The seven hills Lisbon is built upon are located at the mouth of the Tagus River. This ideal location was notice very early in world history as there is evidence of settlements from the Iron Age (7th century BC), but the first fortification did not arrive until five centuries later. As with most locations in the Iberian the Romans, Visigoths, Muslims, and then local Christians have ruled the land.
One very interesting thing about Lisbon was how much one earthquake changed its world. The earthquake of 1755 registered 8.5-9 on the Richter scale, killed 15-20% of the population, and destroyed 85% of the existing structures. This is why there is so precious few historic sites before this day.
One of the buildings to survive is the Jerónimos Monastery started in 1501 and completed 100 years later. In this World Heritage Site, monks lived and worshiped while assisting and counseling sailors leaving from the nearby port. The monastery contains a beautiful, huge, gothic church and a cloister built in a square around a courtyard. The church became a royal tomb in the late 17th century and you will also find some cool confessionals that have small rooms entered from the church side (confessors) and a separate room entered from the cloister side (monk hearing the confession) with a wall and screen between the two. Other wonderful aspects of the monastery are the refectory (dining hall) and chapter house (meeting room). Make sure you arrive early before the line to get in get too long. Also, check out the History Museum and Maritime Museum within the monastery.
The other World Heritage Site in Lisbon is the Tower of Belém. Built in 1516 it too survived the earthquake. This fortified tower is five stories and almost 100 feet tall with an attached fortified courtyard and battery placement. Originally it was built on a rock outcropping in the river, near the shore, to supplement other fortifications in the defense of the mouth of the river. It is said this was the last thing sailors saw when they left Portugal. A little hint for you, if you buy a combined ticket with the monastery then you can bypass all the people waiting to buy a ticket. They let people into the tower every 45 minutes and so and the ones with tickets go first.
Near the tower you will find the 1958 Monument to the Discoveries. It was first made as a temporary exhibit and then enlarged and built again on a permanent basis. This is a romanticized monument to the 15th and 16th century when Portugal was the leading maritime country and exploring the globe. (see the cover photo)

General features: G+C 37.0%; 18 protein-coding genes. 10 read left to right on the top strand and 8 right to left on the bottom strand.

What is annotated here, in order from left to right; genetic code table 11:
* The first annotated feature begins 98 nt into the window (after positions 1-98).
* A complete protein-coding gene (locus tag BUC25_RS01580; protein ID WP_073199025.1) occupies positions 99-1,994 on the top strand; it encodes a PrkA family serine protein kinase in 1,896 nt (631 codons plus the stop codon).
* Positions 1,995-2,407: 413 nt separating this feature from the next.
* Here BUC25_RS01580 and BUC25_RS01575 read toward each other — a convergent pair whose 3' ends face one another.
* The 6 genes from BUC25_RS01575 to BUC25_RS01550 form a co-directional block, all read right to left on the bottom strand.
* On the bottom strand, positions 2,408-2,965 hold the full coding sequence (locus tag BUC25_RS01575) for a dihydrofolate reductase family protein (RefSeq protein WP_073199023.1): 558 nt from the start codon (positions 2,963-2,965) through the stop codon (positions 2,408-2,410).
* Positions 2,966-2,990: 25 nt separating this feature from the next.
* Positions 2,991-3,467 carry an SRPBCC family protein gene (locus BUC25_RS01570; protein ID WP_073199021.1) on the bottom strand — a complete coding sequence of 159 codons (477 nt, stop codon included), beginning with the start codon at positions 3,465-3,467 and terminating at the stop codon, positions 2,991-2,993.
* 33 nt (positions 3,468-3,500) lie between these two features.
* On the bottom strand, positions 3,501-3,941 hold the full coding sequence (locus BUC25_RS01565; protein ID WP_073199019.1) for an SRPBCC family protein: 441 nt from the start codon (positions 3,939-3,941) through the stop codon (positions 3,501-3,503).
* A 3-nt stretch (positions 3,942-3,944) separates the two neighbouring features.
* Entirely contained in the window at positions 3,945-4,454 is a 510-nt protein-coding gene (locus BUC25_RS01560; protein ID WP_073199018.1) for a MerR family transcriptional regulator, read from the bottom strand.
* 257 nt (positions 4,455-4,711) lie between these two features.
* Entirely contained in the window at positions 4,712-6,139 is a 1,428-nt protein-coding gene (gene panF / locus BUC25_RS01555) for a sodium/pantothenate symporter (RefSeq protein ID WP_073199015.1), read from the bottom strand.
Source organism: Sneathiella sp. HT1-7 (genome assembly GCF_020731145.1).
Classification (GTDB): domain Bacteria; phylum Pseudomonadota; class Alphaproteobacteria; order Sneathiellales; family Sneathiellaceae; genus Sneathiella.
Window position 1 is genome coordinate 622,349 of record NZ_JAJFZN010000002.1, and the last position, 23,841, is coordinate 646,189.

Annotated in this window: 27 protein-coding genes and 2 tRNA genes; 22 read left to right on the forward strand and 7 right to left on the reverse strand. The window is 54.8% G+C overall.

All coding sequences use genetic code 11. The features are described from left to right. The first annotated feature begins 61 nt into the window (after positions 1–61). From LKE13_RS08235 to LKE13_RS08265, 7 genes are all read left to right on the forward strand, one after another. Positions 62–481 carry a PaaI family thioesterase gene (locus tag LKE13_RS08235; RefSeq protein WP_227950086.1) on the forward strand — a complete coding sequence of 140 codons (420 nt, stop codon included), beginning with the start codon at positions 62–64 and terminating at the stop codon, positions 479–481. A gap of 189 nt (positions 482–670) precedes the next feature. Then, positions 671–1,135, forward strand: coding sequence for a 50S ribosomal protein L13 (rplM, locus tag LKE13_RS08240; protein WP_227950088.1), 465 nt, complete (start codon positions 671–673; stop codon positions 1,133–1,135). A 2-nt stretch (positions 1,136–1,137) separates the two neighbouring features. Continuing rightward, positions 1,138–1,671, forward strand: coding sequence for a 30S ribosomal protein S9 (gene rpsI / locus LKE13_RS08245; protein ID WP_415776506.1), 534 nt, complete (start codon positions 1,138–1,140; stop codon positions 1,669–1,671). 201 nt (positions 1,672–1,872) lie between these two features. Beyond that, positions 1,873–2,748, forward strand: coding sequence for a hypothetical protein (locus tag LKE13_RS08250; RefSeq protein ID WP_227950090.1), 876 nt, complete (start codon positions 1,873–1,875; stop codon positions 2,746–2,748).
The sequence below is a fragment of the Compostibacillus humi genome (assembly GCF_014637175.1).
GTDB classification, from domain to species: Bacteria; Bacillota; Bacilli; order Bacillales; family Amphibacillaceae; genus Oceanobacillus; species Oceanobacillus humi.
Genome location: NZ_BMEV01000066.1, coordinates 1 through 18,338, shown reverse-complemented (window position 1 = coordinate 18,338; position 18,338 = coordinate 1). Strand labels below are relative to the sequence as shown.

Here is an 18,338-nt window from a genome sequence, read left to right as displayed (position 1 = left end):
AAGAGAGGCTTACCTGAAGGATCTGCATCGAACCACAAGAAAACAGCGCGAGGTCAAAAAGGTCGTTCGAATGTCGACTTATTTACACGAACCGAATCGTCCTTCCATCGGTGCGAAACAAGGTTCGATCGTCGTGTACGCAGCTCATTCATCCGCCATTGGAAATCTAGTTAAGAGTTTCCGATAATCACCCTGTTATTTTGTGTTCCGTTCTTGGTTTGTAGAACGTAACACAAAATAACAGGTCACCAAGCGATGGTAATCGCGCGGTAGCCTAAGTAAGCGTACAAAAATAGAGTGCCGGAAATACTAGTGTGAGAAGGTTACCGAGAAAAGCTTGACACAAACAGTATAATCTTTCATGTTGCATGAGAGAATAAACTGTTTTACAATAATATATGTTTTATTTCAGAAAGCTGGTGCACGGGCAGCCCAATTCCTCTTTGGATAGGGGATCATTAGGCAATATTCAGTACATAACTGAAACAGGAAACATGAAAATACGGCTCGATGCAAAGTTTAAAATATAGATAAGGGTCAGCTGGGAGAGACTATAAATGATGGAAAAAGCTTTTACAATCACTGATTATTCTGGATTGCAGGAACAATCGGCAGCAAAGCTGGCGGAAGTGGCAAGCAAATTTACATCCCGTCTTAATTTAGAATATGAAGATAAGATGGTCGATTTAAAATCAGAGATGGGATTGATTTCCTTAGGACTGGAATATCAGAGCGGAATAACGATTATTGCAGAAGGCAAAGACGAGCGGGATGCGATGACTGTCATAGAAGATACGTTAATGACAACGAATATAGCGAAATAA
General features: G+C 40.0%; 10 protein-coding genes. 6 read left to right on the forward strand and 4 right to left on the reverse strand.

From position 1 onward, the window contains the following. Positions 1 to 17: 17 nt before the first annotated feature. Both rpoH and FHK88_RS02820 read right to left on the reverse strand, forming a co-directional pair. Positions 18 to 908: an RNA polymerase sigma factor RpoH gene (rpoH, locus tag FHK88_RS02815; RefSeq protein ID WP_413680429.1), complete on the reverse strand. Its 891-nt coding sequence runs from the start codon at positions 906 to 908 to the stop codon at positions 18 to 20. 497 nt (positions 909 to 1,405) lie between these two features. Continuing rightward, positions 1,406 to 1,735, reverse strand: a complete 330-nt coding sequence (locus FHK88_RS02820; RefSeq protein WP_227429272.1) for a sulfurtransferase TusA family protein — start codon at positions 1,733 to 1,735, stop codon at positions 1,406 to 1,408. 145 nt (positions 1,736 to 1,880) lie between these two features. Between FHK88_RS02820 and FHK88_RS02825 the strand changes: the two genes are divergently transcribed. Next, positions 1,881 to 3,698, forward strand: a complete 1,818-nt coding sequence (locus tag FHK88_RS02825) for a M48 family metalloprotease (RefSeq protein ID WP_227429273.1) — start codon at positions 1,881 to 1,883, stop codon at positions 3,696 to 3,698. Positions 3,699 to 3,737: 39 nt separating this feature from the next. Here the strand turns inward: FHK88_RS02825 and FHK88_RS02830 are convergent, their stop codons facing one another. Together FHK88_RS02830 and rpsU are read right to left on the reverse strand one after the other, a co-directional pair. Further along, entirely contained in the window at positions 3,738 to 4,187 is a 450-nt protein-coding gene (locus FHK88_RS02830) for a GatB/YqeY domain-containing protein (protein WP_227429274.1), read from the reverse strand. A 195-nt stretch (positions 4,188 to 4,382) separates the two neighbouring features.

Down the street from the monastery you will find a real Lisbon treat, Pasteis de Belem. This pastry shop sells a custard like desert with cinnamon and powder sugar on top. They use a secret recipe from the monks themselves and it is GOOD!
If you walk just a little farther you will come to the Presidential Palace, which once was the royal palace and is still in use to this day for the president. It was first built by King John V and survived the earthquake. You can visit the attached museum everyday and on Saturdays there are guided tours into the palace itself.
As neat as everything I have mentioned was, our favorite place in Lisbon was by far the Coach Museum. This little known and less visited museum is a couple blocks from the palace. It is the biggest collection of horse drawn carriages in the world. They have so many from the 17th-19th centuries and many of them are from royal families in Europe. It is absolutely amazing how beautiful these things got and roaming around you can just image Cinderella emerging from one of them!
So far everything I have told you about is within half a mile of each other in the Belem area next to the river. You can easily spend a couple days just in this area of town, but I wanted to explore a little bit more so I found the Igreja do Carmo in the Bairro Alto area. This convent and church was founded in 1389 and was a beautiful building until the Earthquake of 1755 when it was damaged so much it had to be abounded and the monks moved. Since that time, it was never really repaired, but used for various other uses until it became a memorial for the earthquake. Now you walk into an open-air church with the gothic arches of the nave still intact, which is hauntingly beautiful! In the front of the building you will the find the interesting Archeological Museum.
There is so much more to see in Lisbon, but we were ready to head to the nearby small towns of Cascais and Sintra. With that said I did want to check out the historic trams and elevators (called ascensores). Funny thing about the trams is there are only five even though the numbers go to 28 (They have #12, 15, 18, 25, and 28). There are five elevators, which are really trams that go uphill, and they were built between 1884 and 1902. Both are as much as Lisbon as the trollies are part of San Francisco!